That doesn’t mean Ori doesn’t love more traditional Italian cooking. He loves Bollito Misto from Northern Italy. It is amazing but that’s not what he’s trying to do at Bestia. He’s trying to bring something new that’s not something you’d find in every Italian restaurant. Ori believes a lot of Italian restaurants are doing the same thing. A lot have a carbonara. But Ori rhetorically asks why people would come here to Bestia for those kind of dishes? He said even if his version is really good no one will drive to the Arts District down this alley to eat that. When Ori built the menu for Bestia the first item he put on the menu on was the chicken gizzards and then he worked around that dish. Ori remembers his business partners Bill and Genevieve telling him that this dish was a little too aggressive. Ori also put beef tongue and tripe dishes on the opening menu. Ori’s response to his partners was let’s just do it, and see if people like it. If they don’t we’ll take these items off the menu. It wasn’t like they were losing a lot of money on these items. So he took a chance and his team put eight offal items on the menu including items with beef heart, chicken gizzards, livers, beef oxtail, tripe, pig face and lamb tongue.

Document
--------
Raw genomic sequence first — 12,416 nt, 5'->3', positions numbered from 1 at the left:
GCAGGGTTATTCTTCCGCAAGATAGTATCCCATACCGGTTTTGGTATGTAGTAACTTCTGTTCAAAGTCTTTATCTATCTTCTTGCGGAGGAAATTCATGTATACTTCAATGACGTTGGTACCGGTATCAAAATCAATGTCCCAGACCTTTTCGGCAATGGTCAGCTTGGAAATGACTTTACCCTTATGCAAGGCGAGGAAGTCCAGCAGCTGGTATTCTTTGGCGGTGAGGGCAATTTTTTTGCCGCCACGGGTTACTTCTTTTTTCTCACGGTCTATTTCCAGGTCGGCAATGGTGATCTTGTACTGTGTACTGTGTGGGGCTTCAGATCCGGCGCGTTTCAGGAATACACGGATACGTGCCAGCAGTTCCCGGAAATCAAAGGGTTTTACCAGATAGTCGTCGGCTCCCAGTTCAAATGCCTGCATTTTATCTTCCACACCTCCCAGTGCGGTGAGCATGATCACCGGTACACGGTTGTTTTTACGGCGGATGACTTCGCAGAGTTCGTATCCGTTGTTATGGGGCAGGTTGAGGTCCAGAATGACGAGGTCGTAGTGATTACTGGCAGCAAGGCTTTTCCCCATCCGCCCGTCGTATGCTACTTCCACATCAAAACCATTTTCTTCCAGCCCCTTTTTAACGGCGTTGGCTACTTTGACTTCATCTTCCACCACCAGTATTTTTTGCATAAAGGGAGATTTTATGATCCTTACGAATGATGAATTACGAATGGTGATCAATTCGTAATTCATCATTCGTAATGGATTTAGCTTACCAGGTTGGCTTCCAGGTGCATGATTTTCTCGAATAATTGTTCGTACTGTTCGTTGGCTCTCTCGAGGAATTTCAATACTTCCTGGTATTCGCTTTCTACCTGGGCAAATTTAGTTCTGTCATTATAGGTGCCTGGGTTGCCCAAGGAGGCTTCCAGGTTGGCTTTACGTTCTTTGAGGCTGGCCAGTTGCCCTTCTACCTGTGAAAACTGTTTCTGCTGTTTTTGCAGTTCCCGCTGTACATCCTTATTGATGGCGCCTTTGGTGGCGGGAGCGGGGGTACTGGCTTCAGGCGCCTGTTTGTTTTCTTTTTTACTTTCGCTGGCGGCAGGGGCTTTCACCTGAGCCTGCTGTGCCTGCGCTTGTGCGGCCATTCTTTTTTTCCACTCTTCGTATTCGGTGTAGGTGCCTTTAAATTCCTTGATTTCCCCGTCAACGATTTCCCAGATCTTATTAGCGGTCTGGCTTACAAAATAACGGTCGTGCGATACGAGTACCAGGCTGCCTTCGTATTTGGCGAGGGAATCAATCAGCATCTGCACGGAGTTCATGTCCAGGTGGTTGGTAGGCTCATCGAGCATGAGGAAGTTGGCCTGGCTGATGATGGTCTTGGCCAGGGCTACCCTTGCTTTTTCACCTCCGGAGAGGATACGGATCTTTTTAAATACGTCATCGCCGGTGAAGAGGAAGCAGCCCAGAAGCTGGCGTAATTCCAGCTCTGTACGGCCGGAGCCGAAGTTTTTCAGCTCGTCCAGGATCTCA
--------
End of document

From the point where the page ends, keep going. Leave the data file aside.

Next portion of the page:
In Israel they eat all of these parts. In Jerusalem they have a dish called the Jerusalem mix. It has boiled chicken gizzards, livers and hearts with turmeric and chilies plus some other spices. This dish is served with burnt onions or on rice or couscous and this dish according to Ori is amazing. In Israel Ori said you can go to any normal skewer place and you can order chicken hearts, sweet breads, lamb balls or turkey testicles on skewers. All those things are on the menu there. Ori remembered one time he went with his family to eat some meat at one of those grill places and his dad ordered lamb balls without telling anyone. Ori looked at his dad since Ori knew it was lamb balls. His dad looked back at him and they smiled at each other. Everyone had the lamb balls and no one complained though if someone else knew they might not have eaten these lamb testicles. So being raised this way, Ori had no inhibitions about putting these food items on the menu, but Bill was concerned that customers might not be so open minded.